Date of Award



© 2022 Jessica Ann Marshall

Document Type


Degree Name

Doctor of Education (EdD)



First Advisor

Ella Benson

Second Advisor

Mitchell Henke

Third Advisor

Kristy LaPorte


Racial disproportionality in special education has been a problem of practice since Dunn called attention to it in 1968. Research has demonstrated the adverse effects on students including stigma, labeling, reduced access to high-quality educational opportunities, restrictive settings, and lower expectations and educational outcomes. Little research on disproportionality has examined how individual characteristics and societal factors intersect with specific school variables and contexts. Using disability critical race theory as a lens for exploration, this qualitative phenomenological study examined the phenomenon of disproportionality situated within a specific context to uncover how local factors may contribute to the incidence of disproportionality. Seven school psychologists from a suburban school district cited by the state for racial disproportionality in special education were interviewed to capture their lived experiences with the phenomenon. This study found five themes and eleven subthemes. Themes included lack of consistent pre-referral policies and practices; disparity patterns in the identification of students in the Open Choice population; staff perceptions in their low sense of self-efficacy to support students and perceived benefits of special education; bias; and disparity patterns in student externalizing behaviors and teacher response. Findings indicate the need for further allocation of resources to strengthen the pre-referral process and data collection, increased professional learning in the areas of intervention strategies and culturally responsive teaching practices, and leveraging of protective factors for struggling students.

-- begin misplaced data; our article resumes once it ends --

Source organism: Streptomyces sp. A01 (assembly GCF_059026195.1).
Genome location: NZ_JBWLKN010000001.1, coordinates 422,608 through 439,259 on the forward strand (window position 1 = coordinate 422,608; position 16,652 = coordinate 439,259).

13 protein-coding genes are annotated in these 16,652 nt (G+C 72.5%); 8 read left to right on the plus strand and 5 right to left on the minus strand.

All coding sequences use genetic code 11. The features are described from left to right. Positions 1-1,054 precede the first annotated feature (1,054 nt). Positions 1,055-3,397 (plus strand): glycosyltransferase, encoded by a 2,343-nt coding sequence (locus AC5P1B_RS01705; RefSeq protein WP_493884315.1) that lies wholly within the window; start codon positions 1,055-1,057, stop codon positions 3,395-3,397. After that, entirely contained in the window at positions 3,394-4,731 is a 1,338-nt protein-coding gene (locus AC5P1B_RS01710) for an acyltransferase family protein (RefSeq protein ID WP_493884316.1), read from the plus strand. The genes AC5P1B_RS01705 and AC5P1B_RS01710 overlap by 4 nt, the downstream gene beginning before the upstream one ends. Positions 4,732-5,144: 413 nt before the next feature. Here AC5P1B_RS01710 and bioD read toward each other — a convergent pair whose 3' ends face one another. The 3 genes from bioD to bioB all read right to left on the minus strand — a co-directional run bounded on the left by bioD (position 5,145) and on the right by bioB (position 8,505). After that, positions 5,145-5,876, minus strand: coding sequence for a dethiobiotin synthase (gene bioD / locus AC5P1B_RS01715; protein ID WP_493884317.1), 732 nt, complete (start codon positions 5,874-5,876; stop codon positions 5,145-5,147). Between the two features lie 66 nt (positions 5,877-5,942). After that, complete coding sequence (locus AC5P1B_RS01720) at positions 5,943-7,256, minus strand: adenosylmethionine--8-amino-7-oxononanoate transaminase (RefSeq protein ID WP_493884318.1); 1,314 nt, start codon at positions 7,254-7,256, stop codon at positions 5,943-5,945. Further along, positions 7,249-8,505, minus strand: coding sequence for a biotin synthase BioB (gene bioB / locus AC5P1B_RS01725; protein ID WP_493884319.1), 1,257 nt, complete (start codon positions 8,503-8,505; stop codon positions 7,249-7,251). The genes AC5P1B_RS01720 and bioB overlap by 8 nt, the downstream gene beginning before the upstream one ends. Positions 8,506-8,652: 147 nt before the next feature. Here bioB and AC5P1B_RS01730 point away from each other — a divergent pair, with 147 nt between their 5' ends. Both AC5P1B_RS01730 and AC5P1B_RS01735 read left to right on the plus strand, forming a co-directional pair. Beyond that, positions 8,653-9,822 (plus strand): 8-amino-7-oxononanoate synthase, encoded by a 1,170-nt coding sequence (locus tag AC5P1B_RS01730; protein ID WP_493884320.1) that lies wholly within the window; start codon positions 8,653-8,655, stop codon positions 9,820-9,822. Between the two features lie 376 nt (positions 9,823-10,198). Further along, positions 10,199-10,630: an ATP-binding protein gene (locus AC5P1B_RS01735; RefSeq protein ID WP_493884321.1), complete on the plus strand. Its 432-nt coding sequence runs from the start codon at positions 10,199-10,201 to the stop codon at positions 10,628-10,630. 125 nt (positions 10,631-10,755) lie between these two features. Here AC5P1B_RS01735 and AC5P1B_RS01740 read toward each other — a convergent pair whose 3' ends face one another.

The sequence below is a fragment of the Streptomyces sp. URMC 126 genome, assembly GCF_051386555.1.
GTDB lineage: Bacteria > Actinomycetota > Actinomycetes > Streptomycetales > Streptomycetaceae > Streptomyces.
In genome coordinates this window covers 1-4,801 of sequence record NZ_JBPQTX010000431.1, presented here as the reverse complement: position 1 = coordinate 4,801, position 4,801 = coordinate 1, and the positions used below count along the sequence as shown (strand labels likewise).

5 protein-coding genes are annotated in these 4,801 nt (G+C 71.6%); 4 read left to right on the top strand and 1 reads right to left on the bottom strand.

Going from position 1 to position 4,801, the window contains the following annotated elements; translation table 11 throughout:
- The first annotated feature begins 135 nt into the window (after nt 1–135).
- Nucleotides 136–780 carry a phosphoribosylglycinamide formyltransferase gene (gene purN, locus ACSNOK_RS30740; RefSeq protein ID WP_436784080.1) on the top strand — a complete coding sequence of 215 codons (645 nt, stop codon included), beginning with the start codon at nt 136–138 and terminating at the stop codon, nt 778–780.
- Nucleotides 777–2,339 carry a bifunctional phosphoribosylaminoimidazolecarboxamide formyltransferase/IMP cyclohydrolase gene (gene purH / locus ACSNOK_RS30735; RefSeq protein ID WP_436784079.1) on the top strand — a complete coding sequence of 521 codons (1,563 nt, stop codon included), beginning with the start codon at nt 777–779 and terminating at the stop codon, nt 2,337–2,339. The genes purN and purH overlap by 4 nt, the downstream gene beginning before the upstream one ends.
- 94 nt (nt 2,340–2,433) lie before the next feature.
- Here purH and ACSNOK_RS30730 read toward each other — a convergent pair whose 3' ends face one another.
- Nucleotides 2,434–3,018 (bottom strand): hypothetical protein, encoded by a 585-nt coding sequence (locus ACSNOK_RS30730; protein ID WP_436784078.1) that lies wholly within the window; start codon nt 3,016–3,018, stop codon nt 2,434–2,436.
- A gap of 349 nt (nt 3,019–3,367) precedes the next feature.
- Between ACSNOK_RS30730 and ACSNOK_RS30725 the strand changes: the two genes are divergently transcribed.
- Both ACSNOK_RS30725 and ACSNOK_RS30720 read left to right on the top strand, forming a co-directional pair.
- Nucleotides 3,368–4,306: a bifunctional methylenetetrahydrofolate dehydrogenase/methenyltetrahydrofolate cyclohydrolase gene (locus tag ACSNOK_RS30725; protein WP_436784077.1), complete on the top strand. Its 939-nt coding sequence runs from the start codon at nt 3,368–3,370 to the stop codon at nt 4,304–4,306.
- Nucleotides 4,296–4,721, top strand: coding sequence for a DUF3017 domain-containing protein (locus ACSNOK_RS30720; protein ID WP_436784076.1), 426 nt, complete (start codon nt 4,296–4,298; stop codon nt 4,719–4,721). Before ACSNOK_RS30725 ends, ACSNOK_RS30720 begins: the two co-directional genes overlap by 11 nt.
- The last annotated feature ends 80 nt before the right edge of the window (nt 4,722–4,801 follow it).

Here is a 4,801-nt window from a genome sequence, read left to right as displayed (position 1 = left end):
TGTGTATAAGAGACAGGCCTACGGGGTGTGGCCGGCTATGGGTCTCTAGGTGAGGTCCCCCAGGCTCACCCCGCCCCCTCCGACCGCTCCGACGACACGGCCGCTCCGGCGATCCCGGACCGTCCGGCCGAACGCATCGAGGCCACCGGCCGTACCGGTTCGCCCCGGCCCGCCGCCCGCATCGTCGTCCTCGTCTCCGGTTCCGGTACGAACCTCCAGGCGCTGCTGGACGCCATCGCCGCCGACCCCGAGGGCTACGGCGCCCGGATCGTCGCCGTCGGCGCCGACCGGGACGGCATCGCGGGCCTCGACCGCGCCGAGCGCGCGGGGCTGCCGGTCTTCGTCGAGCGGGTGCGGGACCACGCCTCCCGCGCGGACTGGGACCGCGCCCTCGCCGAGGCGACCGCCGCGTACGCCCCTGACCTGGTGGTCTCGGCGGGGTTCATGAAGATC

Ed.D. Dissertation